The Office for Civil Rights found that FCPS failed to provide thousands of students with services identified in the students’ Individualized Education Programs (IEPs) and 504 plans during remote learning.
When schools switched to remote learning in March 2020 amid growing concerns about the novel coronavirus, many students, teachers, and parents faced an unprecedented adjustment. Suddenly, children across the commonwealth were homebound, oftentimes getting their education from a screen.
For some students, the change worked well—so well, in fact, that some districts continued the online option for interested families even after school doors reopened.
However, not all students thrived in the pandemic learning environment. For Fairfax County Public Schools (FCPS), that turned into an investigation by the US Department of Education’s Office for Civil Rights (OCR).
The OCR launched an investigation into the provisions given to the 25,000 FCPS students with disabilities during the pandemic. By federal civil rights law, students have the right to a free appropriate public education (FAPE).
According to information released by the Department of Education, the OCR found that FCPS failed to provide thousands of students with services identified in the students’ Individualized Education Programs (IEPs) and 504 plans during remote learning.
The investigation found that FCPS:
- Reduced and placed limits on services and special education instruction provided to students with disabilities based on considerations other than the students’ individual educational needs
- Inaccurately informed staff that the school division was not required to provide compensatory education to students with disabilities who did not receive a FAPE during the COVID-19 pandemic because the school division was not at fault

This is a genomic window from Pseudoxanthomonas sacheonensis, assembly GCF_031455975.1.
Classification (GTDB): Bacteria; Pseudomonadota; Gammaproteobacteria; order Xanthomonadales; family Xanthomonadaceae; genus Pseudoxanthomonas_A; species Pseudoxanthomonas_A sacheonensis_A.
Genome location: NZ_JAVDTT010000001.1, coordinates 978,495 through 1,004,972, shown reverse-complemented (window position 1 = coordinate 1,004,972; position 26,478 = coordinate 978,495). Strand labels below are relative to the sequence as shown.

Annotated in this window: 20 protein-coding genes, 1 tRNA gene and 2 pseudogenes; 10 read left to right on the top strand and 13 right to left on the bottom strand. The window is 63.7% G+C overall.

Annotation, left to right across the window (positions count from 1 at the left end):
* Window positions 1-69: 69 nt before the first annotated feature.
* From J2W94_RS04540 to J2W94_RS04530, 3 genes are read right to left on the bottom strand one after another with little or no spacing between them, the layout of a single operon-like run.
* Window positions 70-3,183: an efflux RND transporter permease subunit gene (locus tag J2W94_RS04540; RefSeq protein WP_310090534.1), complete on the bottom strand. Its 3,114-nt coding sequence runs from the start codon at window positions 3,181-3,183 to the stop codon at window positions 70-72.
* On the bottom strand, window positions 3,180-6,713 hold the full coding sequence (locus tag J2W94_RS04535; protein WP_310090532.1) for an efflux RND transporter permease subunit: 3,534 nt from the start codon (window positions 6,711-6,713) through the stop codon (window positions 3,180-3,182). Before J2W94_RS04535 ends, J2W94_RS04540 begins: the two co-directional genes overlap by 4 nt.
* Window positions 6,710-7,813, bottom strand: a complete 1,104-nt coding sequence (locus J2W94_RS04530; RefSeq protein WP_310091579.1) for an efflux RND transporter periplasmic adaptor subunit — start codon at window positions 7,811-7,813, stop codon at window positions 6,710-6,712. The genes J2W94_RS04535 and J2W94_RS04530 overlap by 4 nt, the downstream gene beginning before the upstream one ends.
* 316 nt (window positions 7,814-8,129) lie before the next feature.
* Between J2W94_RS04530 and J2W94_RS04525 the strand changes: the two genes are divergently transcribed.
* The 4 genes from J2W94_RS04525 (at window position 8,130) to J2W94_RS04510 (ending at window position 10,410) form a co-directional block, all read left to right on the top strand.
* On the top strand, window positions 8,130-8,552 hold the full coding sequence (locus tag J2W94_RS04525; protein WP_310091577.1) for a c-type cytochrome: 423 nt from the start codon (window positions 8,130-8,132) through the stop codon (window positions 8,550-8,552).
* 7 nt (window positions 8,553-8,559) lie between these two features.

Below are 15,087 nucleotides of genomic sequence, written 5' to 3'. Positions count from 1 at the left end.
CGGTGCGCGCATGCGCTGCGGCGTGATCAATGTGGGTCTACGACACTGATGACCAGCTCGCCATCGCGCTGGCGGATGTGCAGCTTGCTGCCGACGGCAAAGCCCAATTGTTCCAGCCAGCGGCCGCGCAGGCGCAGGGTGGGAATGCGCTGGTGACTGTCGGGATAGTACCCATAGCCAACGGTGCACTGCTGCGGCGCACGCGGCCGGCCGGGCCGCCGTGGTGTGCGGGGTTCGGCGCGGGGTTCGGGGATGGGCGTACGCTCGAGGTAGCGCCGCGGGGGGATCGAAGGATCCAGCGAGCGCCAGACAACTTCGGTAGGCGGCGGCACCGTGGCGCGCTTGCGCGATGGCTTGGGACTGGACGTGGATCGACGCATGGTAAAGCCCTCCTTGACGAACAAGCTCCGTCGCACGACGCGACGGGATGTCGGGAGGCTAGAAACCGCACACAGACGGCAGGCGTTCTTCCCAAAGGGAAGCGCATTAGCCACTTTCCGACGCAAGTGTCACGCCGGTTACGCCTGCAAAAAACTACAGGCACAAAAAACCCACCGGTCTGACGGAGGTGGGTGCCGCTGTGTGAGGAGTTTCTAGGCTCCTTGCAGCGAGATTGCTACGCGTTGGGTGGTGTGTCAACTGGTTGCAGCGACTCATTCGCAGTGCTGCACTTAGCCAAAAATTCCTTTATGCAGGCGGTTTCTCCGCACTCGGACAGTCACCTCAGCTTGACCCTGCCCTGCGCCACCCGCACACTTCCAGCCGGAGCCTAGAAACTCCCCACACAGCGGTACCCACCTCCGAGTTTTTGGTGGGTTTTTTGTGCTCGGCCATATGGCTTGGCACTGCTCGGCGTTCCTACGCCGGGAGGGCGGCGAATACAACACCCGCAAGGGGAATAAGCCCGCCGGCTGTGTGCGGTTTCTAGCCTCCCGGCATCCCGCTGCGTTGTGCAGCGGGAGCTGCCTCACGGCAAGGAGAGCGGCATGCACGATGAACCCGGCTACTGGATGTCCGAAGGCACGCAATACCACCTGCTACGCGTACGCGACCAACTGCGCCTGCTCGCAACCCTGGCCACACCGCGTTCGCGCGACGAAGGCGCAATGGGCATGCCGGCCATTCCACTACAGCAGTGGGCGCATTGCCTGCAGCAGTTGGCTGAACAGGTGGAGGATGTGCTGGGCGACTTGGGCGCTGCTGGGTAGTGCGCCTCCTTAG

- Failed to develop and implement a plan adequate to remedy the instances in which students with disabilities were not provided a FAPE during remote learning
Additionally, the OCR raised concerns that FCPS “did not accurately track services provided to students with disabilities.”
In the News
This isn’t the first time the school division has been in the news over concerns about fairness for students with disabilities or learning differences. Earlier this fall, FCPS revealed a difficult statistic: the division’s special education students were three-times as likely to get in-school suspension.
One major difference between the in-school suspension findings and the recent OCR investigation is the timeframe. The statistics spanned a period from 2016 to 2019, stopping short of the pandemic. The OCR investigation looked specifically at the pandemic time period.
Related to the statistics, FCPS contracted with the American Institutes of Research (AIR) review, which sought to:
- Evaluate the system’s design, structure, and established processes
- Evaluate the adequacy of human capital resources
- Analyze the alignment of services with evidence-based practices
- Evaluate the effectiveness of communication with stakeholders
The Fairfax County Public Schools: Special Education Comprehensive Program Review was released to the public ahead of a school board work session scheduled for Oct. 4.
Related to the OCR findings, the division will implement a resolution agreement including directives to:
- Develop and implement a plan to appropriately assess and provide compensatory education to students with disabilities who did not receive a FAPE during the COVID-19 pandemic
- Designate a plan administrator who will oversee the creation and implementation of the plan
- Convene IEP and Section 504 teams to determine whether students were not provided the regular or special education and related aids and services designed to meet their individual needs during remote learning and determine compensatory education
- Track and report to OCR the implementation of the plan for compensatory education
- Provide written guidance and/or training about the plan to all division staff with responsibilities under Section 504 and Title II
- Conduct outreach to parents, guardians, students, and other stakeholders to publicize the plan for compensatory education
On Nov. 30—the same day the OCR released its findings—FCPS addressed changes coming to their special education programs in a weekly division newsletter.
A segment of the newsletter read: “FCPS will be developing a Special Education Enhancement Plan to help inform our work to increase outcomes for students with disabilities. On November 15, FCPS staff shared their proposed process for developing the plan at a School Board work session. This process includes many opportunities for community feedback and collaboration from a diverse group of internal and external stakeholders such as FCPS parents/caregivers, students, employees, and content experts.”
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